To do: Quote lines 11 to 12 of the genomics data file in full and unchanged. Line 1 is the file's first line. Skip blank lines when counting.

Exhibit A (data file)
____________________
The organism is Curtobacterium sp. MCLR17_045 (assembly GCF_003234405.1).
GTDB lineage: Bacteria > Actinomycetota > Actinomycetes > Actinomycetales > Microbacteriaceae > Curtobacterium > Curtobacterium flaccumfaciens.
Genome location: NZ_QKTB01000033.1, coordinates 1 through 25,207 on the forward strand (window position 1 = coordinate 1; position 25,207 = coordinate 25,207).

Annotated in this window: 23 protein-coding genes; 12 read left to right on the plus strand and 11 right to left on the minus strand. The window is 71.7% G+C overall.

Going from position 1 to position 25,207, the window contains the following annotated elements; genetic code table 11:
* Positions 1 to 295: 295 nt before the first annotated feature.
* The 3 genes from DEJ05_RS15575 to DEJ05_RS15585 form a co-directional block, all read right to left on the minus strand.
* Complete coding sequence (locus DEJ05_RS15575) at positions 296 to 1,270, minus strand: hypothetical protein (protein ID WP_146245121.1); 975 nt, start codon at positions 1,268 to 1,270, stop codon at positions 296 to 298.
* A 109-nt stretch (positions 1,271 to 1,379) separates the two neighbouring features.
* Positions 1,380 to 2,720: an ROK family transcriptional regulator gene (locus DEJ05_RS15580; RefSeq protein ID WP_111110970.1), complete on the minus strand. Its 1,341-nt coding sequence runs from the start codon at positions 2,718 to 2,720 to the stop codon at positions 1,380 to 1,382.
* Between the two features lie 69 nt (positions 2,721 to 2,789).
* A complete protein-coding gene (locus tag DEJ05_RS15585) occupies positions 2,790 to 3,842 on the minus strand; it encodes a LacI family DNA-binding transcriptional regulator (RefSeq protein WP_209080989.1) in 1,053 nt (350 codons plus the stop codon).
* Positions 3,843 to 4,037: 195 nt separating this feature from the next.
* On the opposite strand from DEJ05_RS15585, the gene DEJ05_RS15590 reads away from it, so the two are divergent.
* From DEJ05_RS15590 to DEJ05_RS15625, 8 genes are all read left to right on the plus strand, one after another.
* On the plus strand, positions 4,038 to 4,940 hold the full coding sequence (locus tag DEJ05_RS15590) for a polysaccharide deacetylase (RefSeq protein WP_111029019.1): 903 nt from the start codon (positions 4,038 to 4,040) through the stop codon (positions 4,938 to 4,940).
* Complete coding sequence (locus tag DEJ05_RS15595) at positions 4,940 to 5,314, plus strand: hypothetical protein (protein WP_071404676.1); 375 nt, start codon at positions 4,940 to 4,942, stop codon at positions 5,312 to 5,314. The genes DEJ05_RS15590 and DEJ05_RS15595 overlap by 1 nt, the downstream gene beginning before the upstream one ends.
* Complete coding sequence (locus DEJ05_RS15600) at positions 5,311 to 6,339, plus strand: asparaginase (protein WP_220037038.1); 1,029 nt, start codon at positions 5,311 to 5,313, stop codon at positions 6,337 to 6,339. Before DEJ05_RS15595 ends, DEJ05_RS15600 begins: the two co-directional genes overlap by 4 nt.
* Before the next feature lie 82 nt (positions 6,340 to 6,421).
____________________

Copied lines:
* Between the two features lie 69 nt (positions 2,721 to 2,789).
* A complete protein-coding gene (locus tag DEJ05_RS15585) occupies positions 2,790 to 3,842 on the minus strand; it encodes a LacI family DNA-binding transcriptional regulator (RefSeq protein WP_209080989.1) in 1,053 nt (350 codons plus the stop codon).